• NO CODE CONTRIBUTIONS. Following the same reasoning for not offering support at this time, we will not accept code contributions for now. Once the we have a more mature code and development process we will revise this approach (and start encouraging contributions at that point).

  • Execution environment requirements. Many of the steps of the ONEFlux codebase have very specific requirements for the execution environment, including how the intermediate files are formatted, what outputs were generated successfully, execution logs being in place, etc. For this reason, it might be difficult for someone else to run this code if there are any unexpected conditions. Someone familiar with Python and C coding and Unix environments might be able to navigate and remedy errors, but the current version of the code is not intended to be "friendly" to the user (we hope to improve this in upcoming versions).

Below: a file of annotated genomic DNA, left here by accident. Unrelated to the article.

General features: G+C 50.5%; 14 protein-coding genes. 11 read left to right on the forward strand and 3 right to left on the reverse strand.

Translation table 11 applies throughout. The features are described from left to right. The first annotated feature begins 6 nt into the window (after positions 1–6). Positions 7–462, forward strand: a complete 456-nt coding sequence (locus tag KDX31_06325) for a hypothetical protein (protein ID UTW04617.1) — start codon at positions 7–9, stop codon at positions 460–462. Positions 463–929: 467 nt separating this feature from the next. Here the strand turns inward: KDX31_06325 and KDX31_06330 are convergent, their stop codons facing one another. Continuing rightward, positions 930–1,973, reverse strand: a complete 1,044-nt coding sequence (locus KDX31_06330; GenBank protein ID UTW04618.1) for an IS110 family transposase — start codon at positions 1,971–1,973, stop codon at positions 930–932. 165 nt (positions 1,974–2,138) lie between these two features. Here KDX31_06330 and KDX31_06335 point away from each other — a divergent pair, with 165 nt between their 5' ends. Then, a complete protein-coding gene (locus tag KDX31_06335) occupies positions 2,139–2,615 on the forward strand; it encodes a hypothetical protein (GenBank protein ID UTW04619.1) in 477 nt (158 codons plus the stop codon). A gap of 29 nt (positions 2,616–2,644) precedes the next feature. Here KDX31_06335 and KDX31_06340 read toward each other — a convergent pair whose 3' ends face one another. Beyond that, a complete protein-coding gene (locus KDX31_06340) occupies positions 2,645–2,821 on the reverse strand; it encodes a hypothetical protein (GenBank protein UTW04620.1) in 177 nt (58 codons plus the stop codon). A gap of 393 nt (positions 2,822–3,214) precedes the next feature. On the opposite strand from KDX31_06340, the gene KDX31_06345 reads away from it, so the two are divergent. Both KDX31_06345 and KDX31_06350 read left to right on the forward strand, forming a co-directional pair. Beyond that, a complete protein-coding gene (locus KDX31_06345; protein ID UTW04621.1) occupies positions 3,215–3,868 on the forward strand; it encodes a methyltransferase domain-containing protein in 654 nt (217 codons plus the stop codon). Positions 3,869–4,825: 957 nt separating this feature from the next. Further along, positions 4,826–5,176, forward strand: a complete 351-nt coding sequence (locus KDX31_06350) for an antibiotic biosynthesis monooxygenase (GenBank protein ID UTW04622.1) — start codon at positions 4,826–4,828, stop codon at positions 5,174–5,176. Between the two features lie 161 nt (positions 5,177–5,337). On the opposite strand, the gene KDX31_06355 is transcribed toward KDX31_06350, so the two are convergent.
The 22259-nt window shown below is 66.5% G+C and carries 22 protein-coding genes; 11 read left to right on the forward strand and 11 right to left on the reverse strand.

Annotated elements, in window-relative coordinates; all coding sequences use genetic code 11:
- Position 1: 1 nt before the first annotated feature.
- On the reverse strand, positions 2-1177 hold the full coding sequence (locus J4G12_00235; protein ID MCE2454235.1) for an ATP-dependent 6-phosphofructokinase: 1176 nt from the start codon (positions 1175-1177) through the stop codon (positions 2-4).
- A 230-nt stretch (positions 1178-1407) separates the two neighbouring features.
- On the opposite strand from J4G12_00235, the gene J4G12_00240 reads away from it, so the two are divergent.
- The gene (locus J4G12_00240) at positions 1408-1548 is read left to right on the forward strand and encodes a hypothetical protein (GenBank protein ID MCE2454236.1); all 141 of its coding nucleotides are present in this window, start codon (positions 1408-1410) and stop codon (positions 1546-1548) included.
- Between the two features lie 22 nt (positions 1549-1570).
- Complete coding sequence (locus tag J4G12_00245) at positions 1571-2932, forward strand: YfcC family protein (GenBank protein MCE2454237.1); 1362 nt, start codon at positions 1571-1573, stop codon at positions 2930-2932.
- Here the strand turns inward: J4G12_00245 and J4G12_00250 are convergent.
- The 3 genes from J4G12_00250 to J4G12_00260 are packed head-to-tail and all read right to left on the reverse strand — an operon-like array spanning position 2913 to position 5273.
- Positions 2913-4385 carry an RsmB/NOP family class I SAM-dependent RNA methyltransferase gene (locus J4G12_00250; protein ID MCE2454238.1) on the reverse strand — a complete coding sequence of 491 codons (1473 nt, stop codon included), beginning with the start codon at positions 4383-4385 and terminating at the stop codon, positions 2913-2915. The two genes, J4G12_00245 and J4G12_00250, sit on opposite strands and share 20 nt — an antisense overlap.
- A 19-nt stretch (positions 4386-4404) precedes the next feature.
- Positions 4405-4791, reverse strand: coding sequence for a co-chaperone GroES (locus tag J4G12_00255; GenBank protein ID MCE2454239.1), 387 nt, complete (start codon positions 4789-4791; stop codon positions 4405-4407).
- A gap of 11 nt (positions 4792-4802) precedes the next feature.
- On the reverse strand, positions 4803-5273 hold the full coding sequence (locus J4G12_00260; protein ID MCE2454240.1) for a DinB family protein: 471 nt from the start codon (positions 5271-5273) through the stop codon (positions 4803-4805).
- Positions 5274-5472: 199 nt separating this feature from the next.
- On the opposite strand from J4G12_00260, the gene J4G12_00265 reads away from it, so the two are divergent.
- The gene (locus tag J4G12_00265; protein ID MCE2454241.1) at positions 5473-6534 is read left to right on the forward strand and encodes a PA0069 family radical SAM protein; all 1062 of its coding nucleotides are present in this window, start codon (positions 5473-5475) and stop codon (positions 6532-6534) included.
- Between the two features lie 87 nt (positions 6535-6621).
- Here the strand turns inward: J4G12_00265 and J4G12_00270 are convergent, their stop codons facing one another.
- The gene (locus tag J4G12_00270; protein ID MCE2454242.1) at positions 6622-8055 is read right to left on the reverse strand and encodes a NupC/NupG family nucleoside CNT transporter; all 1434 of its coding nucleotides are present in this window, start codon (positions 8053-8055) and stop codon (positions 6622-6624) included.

• Data format requirements. We have tested this codebase extensively but only on sites included in the FLUXNET2015 dataset. Specific formats with extra metadata (see sample data files for examples) are required for the pipeline to run correctly. Preparing a new site to be run could be difficult (this also something we intend to improve soon).

  • Python version. This code has been tested to work with Python 2.7; it should work under Python 3.5 or later as well, but this was not fully tested.

  • MATLAB code. The CPD friction velocity threshold estimation step requires an MCR environment configured to run MATLAB step compiled into executable (see instructions above)

  • Daytime partitioning method exceptions. The current version of the implementation of the daytime flux partitioning method aimed at preserving the behavior of the code used to generate the FLUXNET2015 dataset. There are situations in which the non-linear least squares method fail for a window in the time series, stopping the execution. The solution implemented for the original implementation (mimicked in this version) would involve adding the failed window into a list of exception windows to be skipped when the execution is restarted. This is done automatically in this implementation, but is something that will be removed for future version, avoiding the failure conditions altogether.